Underwing

Twitter and Twitter Lists


It’s been a while since I mentioned this stuff, and I know a bunch of y’all are on Twitter. A while back, I put together a bunch of “Twitter Lists” that will be helpful if you are new to Twitter or simply looking for more people to follow.

Daily Photo – Underwing

Here’s another handheld job from the Air & Space Museum in Washington DC. I sent out a tweet a few weeks ago and got in touch with the gal that works in the public affairs office… I twitter-charmed her into giving me the thumbs up to use a tripod next time! It took 140 delicate characters to make that happen… there are still more steps, but I am well on the way to getting proper permission. It’s too hard to sneak a tripod into this place… just forget it… armed guards and that sort of thing…

UnderwingHere's another handheld job from the Air & Space Museum in Washington DC.  I sent out a tweet a few weeks ago and got in touch with the gal that works in the public affairs office...  I twitter-charmed her into giving me the thumbs up to use a tripod next time!  It took 140 delicate characters to make that happen...  there are still more steps, but I am well on the way to getting proper permission.  It's too hard to sneak a tripod into this place... just forget it... armed guards and that sort of thing...- Trey RatcliffRead more here at the Stuck in Customs Blog.

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  • http://www.facebook.com/media/set/fbx/?set=a.100925489989186.1637.100002152054198&ref=pd Thelonious Gonzo

    The high heeled boys looked like Peacocks to him. Prancing. Flexing. Never failing to act oblivious to what was happening all around them. No matter. His contact would be here soon and he could leave. Leave. For where? Home? No. He was wasted. There was no way he could find his way home now. Not when he was so close. Four years of grinding. Every day. To quit now? But he knew he had been slipping. Losing to the Edge. He had the edge and now it had him and he knew he didn’t have much left. All sides were closing in on him. He didn’t know who to trust anymore. He doubted he could even trust himself all the time. The deep indigo of the night seemed to press in on him even tighter.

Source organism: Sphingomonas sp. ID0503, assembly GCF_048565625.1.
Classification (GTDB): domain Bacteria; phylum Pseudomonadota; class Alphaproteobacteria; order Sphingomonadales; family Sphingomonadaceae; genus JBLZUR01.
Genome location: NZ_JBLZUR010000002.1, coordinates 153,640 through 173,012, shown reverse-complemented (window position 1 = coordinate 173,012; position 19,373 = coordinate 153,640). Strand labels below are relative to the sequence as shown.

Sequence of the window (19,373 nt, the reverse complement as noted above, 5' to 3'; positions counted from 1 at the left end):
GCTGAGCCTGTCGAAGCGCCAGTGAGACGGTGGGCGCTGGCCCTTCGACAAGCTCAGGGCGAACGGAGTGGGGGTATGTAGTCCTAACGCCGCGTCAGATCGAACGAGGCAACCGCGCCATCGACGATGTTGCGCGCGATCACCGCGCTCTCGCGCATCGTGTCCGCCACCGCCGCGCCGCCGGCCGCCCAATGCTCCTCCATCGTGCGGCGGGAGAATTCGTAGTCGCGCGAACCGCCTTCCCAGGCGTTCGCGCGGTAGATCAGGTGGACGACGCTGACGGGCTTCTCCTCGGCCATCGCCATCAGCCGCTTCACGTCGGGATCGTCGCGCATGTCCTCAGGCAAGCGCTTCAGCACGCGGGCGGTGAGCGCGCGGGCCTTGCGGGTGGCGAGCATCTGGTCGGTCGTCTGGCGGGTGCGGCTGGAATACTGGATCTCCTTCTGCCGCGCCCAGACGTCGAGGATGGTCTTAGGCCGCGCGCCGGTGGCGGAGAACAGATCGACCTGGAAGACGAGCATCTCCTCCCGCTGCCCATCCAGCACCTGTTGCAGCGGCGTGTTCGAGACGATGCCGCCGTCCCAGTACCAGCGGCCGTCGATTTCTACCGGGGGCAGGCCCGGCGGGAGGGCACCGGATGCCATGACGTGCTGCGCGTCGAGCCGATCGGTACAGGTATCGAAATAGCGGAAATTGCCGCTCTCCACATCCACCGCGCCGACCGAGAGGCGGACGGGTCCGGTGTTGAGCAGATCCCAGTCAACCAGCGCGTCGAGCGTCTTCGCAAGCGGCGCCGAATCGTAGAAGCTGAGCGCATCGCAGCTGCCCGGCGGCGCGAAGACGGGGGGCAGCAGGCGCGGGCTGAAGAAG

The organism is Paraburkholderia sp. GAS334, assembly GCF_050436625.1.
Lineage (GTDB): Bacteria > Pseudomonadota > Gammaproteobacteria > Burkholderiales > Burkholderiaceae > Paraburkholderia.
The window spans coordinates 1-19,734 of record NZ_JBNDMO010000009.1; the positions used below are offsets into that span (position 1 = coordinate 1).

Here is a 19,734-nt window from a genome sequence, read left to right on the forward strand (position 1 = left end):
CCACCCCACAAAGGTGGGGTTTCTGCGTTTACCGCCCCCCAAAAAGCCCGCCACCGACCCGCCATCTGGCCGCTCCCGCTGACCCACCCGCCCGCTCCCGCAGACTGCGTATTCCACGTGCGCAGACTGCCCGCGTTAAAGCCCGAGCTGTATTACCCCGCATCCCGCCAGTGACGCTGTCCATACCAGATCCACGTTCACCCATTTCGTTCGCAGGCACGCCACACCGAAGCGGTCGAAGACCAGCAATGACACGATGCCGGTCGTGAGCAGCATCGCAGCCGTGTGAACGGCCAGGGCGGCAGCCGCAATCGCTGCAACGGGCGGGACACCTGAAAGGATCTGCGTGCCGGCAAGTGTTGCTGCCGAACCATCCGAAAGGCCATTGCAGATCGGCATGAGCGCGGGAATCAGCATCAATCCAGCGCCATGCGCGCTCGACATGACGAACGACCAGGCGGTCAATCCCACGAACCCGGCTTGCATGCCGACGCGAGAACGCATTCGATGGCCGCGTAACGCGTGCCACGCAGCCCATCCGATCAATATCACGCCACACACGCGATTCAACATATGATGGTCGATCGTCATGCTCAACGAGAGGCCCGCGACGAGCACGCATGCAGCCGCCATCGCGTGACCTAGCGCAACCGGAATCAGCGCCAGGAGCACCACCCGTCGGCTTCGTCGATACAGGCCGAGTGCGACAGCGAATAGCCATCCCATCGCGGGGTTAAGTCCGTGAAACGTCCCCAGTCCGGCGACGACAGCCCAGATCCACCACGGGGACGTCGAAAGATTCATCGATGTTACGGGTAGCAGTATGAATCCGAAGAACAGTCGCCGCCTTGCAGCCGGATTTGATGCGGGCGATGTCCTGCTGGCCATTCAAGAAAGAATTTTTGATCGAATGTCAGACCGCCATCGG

“Hey, mate!”
    A sharp slap on the back shook his mind back to the waking world.
    “Where’s your head at? You look half alive.”
    His contact had arrived.
    “Did you bring it?” he asked.
    “Did I bring it? Have I ever let you down?”
    “Just hand it over, Scott.”
    Scott took out a box from under his coat and gave it to him.
    His eyes lit up. A desperate look flashed across his face, and was quickly gone.
    “Where you taking that thing?” Scott asked, with more than a hint of suspicion.
    “Don’t worry about it.” He answered.
    “Riiight.” He knew the routine by now. “Well, they’re gonna want to know and I gotta tell em’ something.”
    He looked at Scott. He could see how eager he was. How willing to be used. For a brief moment he actually felt pity for him. “You know, they’ll leave you with nothing. They’re not loyal for long.”
    It was so rare to hear him give away anything so personal that all Scott could think to say was, “The location?”
    “Washington DC. The Air & Space Museum. I’ll be there tomorrow morning.”